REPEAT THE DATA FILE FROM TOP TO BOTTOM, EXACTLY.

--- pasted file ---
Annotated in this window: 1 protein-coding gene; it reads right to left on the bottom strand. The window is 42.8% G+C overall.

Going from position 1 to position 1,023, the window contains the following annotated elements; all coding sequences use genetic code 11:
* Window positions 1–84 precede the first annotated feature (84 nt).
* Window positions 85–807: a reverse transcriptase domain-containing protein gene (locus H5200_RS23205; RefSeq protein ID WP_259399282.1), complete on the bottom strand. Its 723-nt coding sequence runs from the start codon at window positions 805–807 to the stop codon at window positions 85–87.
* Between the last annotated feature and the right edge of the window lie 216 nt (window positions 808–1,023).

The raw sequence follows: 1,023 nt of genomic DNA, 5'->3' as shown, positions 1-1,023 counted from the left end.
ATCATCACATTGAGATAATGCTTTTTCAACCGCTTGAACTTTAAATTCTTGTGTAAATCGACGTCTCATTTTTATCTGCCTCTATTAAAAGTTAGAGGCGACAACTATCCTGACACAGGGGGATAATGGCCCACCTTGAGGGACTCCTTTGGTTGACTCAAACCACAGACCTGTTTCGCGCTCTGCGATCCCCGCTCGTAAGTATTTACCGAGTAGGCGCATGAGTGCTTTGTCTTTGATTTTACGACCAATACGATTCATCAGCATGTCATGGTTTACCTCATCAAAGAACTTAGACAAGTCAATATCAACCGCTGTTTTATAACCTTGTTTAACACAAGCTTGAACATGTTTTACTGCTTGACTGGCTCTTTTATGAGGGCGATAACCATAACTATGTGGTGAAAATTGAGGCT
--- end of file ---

Annotated in this window: 1 protein-coding gene; it reads right to left on the bottom strand. The window is 42.8% G+C overall.

Going from position 1 to position 1,023, the window contains the following annotated elements; all coding sequences use genetic code 11:
* Window positions 1–84 precede the first annotated feature (84 nt).
* Window positions 85–807: a reverse transcriptase domain-containing protein gene (locus H5200_RS23205; RefSeq protein ID WP_259399282.1), complete on the bottom strand. Its 723-nt coding sequence runs from the start codon at window positions 805–807 to the stop codon at window positions 85–87.
* Between the last annotated feature and the right edge of the window lie 216 nt (window positions 808–1,023).

The raw sequence follows: 1,023 nt of genomic DNA, 5'->3' as shown, positions 1-1,023 counted from the left end.
ATCATCACATTGAGATAATGCTTTTTCAACCGCTTGAACTTTAAATTCTTGTGTAAATCGACGTCTCATTTTTATCTGCCTCTATTAAAAGTTAGAGGCGACAACTATCCTGACACAGGGGGATAATGGCCCACCTTGAGGGACTCCTTTGGTTGACTCAAACCACAGACCTGTTTCGCGCTCTGCGATCCCCGCTCGTAAGTATTTACCGAGTAGGCGCATGAGTGCTTTGTCTTTGATTTTACGACCAATACGATTCATCAGCATGTCATGGTTTACCTCATCAAAGAACTTAGACAAGTCAATATCAACCGCTGTTTTATAACCTTGTTTAACACAAGCTTGAACATGTTTTACTGCTTGACTGGCTCTTTTATGAGGGCGATAACCATAACTATGTGGTGAAAATTGAGGCT